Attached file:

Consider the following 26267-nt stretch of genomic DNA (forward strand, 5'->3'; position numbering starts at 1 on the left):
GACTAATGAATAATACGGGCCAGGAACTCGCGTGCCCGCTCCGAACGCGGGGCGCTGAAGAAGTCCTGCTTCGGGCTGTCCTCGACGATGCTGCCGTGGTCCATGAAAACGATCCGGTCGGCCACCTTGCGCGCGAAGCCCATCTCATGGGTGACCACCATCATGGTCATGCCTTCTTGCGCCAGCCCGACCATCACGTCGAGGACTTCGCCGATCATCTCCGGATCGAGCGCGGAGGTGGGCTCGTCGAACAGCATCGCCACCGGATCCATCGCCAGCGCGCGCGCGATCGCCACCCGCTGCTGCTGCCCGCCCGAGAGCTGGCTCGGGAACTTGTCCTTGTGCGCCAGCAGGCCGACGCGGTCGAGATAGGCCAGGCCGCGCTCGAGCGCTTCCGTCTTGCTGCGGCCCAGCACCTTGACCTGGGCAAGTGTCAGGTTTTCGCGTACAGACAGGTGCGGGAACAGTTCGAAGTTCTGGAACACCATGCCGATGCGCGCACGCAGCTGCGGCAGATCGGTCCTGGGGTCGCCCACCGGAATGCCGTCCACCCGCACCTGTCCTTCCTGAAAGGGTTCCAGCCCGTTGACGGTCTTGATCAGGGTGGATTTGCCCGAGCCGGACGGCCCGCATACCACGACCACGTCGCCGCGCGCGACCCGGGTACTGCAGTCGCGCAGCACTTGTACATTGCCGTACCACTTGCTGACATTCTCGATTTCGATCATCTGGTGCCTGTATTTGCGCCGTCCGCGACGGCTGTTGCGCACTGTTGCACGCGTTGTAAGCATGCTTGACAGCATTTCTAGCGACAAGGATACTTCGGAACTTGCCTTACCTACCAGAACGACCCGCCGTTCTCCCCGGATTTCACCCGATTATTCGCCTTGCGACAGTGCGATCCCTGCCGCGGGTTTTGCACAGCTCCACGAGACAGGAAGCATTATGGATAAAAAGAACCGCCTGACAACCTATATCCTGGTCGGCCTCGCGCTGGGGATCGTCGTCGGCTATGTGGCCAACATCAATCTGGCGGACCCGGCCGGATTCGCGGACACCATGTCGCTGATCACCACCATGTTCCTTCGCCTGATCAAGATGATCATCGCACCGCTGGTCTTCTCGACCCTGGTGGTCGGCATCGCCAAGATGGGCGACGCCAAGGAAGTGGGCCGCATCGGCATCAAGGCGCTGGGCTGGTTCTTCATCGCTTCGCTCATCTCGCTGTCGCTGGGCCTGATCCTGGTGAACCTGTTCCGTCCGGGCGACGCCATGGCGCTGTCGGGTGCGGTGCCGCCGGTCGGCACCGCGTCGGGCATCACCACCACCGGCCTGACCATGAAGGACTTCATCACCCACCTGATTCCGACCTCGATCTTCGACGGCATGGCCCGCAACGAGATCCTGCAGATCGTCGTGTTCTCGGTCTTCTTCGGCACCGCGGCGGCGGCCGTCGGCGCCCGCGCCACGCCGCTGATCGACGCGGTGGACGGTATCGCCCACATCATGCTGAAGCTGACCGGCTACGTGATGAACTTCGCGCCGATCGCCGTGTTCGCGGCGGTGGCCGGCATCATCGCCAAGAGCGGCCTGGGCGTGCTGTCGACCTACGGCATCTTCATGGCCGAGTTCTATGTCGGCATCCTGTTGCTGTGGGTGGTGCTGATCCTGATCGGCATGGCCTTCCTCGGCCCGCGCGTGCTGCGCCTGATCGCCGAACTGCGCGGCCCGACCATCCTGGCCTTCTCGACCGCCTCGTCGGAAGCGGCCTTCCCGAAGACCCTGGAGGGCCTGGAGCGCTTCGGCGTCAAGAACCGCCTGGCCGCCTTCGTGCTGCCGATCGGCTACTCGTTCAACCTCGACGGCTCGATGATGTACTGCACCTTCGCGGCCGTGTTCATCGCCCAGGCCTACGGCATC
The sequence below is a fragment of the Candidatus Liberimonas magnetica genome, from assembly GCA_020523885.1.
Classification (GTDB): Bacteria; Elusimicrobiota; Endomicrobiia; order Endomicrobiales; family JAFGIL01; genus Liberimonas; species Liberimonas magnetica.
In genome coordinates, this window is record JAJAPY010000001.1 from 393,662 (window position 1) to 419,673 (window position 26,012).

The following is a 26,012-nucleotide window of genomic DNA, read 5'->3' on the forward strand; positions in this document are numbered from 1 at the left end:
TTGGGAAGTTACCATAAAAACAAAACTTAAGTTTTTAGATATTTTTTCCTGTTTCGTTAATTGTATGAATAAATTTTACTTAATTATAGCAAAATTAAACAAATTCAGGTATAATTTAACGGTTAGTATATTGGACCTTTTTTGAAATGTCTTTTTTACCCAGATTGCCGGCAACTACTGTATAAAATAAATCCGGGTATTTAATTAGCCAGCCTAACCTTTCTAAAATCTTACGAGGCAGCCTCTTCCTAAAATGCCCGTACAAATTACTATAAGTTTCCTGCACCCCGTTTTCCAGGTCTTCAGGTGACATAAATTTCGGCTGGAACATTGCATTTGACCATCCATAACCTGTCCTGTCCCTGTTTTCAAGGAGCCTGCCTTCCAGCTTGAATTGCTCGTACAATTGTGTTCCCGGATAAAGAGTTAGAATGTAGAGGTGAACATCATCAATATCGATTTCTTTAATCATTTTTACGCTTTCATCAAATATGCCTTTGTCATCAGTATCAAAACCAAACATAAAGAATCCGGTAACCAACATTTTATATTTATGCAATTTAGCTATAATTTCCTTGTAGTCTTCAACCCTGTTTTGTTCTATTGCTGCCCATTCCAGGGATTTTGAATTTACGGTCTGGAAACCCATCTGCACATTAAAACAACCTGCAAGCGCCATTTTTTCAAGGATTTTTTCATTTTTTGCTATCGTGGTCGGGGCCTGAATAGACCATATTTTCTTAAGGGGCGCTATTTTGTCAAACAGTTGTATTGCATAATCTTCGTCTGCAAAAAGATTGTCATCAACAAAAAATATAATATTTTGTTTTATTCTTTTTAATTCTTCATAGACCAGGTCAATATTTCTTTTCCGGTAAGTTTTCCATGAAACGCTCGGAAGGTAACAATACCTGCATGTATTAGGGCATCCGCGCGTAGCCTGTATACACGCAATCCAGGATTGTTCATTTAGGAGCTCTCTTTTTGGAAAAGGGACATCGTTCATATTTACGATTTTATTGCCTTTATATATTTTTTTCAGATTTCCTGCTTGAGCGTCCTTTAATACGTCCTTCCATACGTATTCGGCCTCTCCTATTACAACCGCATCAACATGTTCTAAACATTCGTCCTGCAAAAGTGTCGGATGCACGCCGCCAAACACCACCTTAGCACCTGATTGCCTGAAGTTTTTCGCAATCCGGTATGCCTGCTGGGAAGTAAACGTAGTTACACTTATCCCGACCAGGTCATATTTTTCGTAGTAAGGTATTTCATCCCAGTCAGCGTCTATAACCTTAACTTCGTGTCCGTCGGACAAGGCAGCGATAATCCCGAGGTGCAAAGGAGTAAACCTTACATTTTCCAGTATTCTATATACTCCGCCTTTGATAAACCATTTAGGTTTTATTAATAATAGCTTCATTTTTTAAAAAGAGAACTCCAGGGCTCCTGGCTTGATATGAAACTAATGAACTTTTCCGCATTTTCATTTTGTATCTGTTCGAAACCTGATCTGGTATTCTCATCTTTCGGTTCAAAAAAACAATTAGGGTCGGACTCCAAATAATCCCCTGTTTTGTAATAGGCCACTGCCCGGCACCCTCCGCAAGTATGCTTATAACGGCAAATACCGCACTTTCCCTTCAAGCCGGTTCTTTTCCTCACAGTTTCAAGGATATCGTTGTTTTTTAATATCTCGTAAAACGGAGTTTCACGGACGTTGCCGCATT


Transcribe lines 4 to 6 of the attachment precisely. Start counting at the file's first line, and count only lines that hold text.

Classification (GTDB): Bacteria; Elusimicrobiota; Endomicrobiia; order Endomicrobiales; family JAFGIL01; genus Liberimonas; species Liberimonas magnetica.
In genome coordinates, this window is record JAJAPY010000001.1 from 393,662 (window position 1) to 419,673 (window position 26,012).

The following is a 26,012-nucleotide window of genomic DNA, read 5'->3' on the forward strand; positions in this document are numbered from 1 at the left end: